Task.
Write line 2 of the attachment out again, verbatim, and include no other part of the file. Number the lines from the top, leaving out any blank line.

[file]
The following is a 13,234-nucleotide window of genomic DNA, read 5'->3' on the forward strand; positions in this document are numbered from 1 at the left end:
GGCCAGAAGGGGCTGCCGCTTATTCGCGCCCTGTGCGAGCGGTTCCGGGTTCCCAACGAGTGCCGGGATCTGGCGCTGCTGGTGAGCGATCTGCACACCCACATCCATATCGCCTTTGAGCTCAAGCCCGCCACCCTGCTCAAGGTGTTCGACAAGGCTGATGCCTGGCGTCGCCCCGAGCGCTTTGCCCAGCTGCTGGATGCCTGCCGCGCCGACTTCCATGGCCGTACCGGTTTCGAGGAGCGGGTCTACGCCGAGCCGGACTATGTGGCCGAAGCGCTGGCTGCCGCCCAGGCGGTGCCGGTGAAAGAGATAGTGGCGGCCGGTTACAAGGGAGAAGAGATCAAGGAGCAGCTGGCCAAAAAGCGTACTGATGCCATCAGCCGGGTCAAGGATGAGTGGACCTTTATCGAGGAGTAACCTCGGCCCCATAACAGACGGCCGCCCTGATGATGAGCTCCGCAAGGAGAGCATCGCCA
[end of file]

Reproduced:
GGCCAGAAGGGGCTGCCGCTTATTCGCGCCCTGTGCGAGCGGTTCCGGGTTCCCAACGAGTGCCGGGATCTGGCGCTGCTGGTGAGCGATCTGCACACCCACATCCATATCGCCTTTGAGCTCAAGCCCGCCACCCTGCTCAAGGTGTTCGACAAGGCTGATGCCTGGCGTCGCCCCGAGCGCTTTGCCCAGCTGCTGGATGCCTGCCGCGCCGACTTCCATGGCCGTACCGGTTTCGAGGAGCGGGTCTACGCCGAGCCGGACTATGTGGCCGAAGCGCTGGCTGCCGCCCAGGCGGTGCCGGTGAAAGAGATAGTGGCGGCCGGTTACAAGGGAGAAGAGATCAAGGAGCAGCTGGCCAAAAAGCGTACTGATGCCATCAGCCGGGTCAAGGATGAGTGGACCTTTATCGAGGAGTAACCTCGGCCCCATAACAGACGGCCGCCCTGATGATGAGCTCCGCAAGGAGAGCATCGCCA